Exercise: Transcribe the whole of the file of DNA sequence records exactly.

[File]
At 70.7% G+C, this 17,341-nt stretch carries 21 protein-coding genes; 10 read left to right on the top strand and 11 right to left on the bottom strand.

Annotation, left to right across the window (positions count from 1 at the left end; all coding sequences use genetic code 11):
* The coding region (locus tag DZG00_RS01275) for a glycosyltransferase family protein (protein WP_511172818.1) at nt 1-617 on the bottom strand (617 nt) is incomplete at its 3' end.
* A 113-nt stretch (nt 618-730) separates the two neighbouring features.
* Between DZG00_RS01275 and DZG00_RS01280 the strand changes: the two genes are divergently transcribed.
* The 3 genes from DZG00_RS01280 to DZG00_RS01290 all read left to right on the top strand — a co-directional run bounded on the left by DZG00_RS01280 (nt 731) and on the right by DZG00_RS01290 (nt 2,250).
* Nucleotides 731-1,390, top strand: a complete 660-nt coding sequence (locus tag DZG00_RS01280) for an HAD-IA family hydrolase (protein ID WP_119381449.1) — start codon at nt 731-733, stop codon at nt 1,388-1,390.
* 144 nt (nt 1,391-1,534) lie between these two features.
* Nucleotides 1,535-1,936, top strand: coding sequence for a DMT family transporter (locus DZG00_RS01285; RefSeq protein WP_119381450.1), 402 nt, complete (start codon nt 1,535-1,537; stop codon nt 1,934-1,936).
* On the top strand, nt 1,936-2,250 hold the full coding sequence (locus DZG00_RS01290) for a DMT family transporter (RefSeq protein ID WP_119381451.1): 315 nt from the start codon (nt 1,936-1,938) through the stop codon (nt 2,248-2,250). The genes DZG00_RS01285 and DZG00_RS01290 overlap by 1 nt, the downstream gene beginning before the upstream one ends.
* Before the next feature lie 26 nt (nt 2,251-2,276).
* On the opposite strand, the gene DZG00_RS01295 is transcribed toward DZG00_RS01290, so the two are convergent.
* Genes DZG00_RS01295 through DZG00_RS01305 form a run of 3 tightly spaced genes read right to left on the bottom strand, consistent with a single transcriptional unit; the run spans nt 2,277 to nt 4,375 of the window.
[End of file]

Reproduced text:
At 70.7% G+C, this 17,341-nt stretch carries 21 protein-coding genes; 10 read left to right on the top strand and 11 right to left on the bottom strand.

Annotation, left to right across the window (positions count from 1 at the left end; all coding sequences use genetic code 11):
* The coding region (locus tag DZG00_RS01275) for a glycosyltransferase family protein (protein WP_511172818.1) at nt 1-617 on the bottom strand (617 nt) is incomplete at its 3' end.
* A 113-nt stretch (nt 618-730) separates the two neighbouring features.
* Between DZG00_RS01275 and DZG00_RS01280 the strand changes: the two genes are divergently transcribed.
* The 3 genes from DZG00_RS01280 to DZG00_RS01290 all read left to right on the top strand — a co-directional run bounded on the left by DZG00_RS01280 (nt 731) and on the right by DZG00_RS01290 (nt 2,250).
* Nucleotides 731-1,390, top strand: a complete 660-nt coding sequence (locus tag DZG00_RS01280) for an HAD-IA family hydrolase (protein ID WP_119381449.1) — start codon at nt 731-733, stop codon at nt 1,388-1,390.
* 144 nt (nt 1,391-1,534) lie between these two features.
* Nucleotides 1,535-1,936, top strand: coding sequence for a DMT family transporter (locus DZG00_RS01285; RefSeq protein WP_119381450.1), 402 nt, complete (start codon nt 1,535-1,537; stop codon nt 1,934-1,936).
* On the top strand, nt 1,936-2,250 hold the full coding sequence (locus DZG00_RS01290) for a DMT family transporter (RefSeq protein ID WP_119381451.1): 315 nt from the start codon (nt 1,936-1,938) through the stop codon (nt 2,248-2,250). The genes DZG00_RS01285 and DZG00_RS01290 overlap by 1 nt, the downstream gene beginning before the upstream one ends.
* Before the next feature lie 26 nt (nt 2,251-2,276).
* On the opposite strand, the gene DZG00_RS01295 is transcribed toward DZG00_RS01290, so the two are convergent.
* Genes DZG00_RS01295 through DZG00_RS01305 form a run of 3 tightly spaced genes read right to left on the bottom strand, consistent with a single transcriptional unit; the run spans nt 2,277 to nt 4,375 of the window.